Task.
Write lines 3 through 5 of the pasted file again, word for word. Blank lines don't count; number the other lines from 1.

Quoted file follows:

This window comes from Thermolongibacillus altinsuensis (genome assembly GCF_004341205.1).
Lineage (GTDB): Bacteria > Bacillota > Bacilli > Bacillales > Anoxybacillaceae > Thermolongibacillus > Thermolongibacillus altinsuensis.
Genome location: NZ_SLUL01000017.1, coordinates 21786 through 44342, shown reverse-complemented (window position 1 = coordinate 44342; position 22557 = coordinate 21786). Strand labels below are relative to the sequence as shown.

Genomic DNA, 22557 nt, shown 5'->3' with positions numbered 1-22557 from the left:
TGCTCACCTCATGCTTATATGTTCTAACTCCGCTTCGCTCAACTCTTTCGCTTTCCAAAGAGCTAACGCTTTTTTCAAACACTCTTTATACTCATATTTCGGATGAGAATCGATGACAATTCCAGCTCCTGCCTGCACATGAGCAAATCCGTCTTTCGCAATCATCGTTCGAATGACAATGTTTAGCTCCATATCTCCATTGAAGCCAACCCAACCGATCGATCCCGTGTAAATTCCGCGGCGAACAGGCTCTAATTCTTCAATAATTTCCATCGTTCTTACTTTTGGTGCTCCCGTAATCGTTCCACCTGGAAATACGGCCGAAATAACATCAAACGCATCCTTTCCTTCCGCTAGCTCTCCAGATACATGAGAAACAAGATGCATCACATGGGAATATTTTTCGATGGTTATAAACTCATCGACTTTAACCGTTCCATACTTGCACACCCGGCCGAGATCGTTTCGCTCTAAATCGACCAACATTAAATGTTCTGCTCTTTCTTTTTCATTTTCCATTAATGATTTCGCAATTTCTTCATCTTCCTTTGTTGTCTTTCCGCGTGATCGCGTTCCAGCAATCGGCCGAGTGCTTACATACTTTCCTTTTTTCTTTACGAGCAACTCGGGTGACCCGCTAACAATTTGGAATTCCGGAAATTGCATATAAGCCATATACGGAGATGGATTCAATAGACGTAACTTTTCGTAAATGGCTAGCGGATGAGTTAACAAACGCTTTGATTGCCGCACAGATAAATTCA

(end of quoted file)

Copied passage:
Genome location: NZ_SLUL01000017.1, coordinates 21786 through 44342, shown reverse-complemented (window position 1 = coordinate 44342; position 22557 = coordinate 21786). Strand labels below are relative to the sequence as shown.

Genomic DNA, 22557 nt, shown 5'->3' with positions numbered 1-22557 from the left:
TGCTCACCTCATGCTTATATGTTCTAACTCCGCTTCGCTCAACTCTTTCGCTTTCCAAAGAGCTAACGCTTTTTTCAAACACTCTTTATACTCATATTTCGGATGAGAATCGATGACAATTCCAGCTCCTGCCTGCACATGAGCAAATCCGTCTTTCGCAATCATCGTTCGAATGACAATGTTTAGCTCCATATCTCCATTGAAGCCAACCCAACCGATCGATCCCGTGTAAATTCCGCGGCGAACAGGCTCTAATTCTTCAATAATTTCCATCGTTCTTACTTTTGGTGCTCCCGTAATCGTTCCACCTGGAAATACGGCCGAAATAACATCAAACGCATCCTTTCCTTCCGCTAGCTCTCCAGATACATGAGAAACAAGATGCATCACATGGGAATATTTTTCGATGGTTATAAACTCATCGACTTTAACCGTTCCATACTTGCACACCCGGCCGAGATCGTTTCGCTCTAAATCGACCAACATTAAATGTTCTGCTCTTTCTTTTTCATTTTCCATTAATGATTTCGCAATTTCTTCATCTTCCTTTGTTGTCTTTCCGCGTGATCGCGTTCCAGCAATCGGCCGAGTGCTTACATACTTTCCTTTTTTCTTTACGAGCAACTCGGGTGACCCGCTAACAATTTGGAATTCCGGAAATTGCATATAAGCCATATACGGAGATGGATTCAATAGACGTAACTTTTCGTAAATGGCTAGCGGATGAGTTAACAAACGCTTTGATTGCCGCACAGATAAATTCA